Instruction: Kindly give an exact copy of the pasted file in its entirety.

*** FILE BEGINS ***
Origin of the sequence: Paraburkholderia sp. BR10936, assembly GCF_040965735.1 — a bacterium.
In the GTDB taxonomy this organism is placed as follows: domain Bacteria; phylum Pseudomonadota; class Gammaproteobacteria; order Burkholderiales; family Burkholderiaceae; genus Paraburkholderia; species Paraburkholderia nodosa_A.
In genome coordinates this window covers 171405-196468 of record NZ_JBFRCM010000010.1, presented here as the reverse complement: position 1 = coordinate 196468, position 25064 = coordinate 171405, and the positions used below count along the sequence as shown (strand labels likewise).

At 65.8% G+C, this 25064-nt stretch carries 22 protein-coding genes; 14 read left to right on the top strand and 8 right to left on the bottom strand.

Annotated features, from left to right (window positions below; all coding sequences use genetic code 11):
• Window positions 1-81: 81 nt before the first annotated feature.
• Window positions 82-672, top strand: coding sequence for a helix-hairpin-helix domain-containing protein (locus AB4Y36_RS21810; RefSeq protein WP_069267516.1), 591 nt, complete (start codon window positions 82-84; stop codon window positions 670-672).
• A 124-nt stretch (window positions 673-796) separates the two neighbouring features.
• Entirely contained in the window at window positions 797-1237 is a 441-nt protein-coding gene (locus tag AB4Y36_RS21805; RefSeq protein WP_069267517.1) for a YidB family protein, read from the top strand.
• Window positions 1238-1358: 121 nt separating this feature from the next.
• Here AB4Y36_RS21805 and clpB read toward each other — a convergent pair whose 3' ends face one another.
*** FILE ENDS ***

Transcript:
Origin of the sequence: Paraburkholderia sp. BR10936, assembly GCF_040965735.1 — a bacterium.
In the GTDB taxonomy this organism is placed as follows: domain Bacteria; phylum Pseudomonadota; class Gammaproteobacteria; order Burkholderiales; family Burkholderiaceae; genus Paraburkholderia; species Paraburkholderia nodosa_A.
In genome coordinates this window covers 171405-196468 of record NZ_JBFRCM010000010.1, presented here as the reverse complement: position 1 = coordinate 196468, position 25064 = coordinate 171405, and the positions used below count along the sequence as shown (strand labels likewise).

At 65.8% G+C, this 25064-nt stretch carries 22 protein-coding genes; 14 read left to right on the top strand and 8 right to left on the bottom strand.

Annotated features, from left to right (window positions below; all coding sequences use genetic code 11):
• Window positions 1-81: 81 nt before the first annotated feature.
• Window positions 82-672, top strand: coding sequence for a helix-hairpin-helix domain-containing protein (locus AB4Y36_RS21810; RefSeq protein WP_069267516.1), 591 nt, complete (start codon window positions 82-84; stop codon window positions 670-672).
• A 124-nt stretch (window positions 673-796) separates the two neighbouring features.
• Entirely contained in the window at window positions 797-1237 is a 441-nt protein-coding gene (locus tag AB4Y36_RS21805; RefSeq protein WP_069267517.1) for a YidB family protein, read from the top strand.
• Window positions 1238-1358: 121 nt separating this feature from the next.
• Here AB4Y36_RS21805 and clpB read toward each other — a convergent pair whose 3' ends face one another.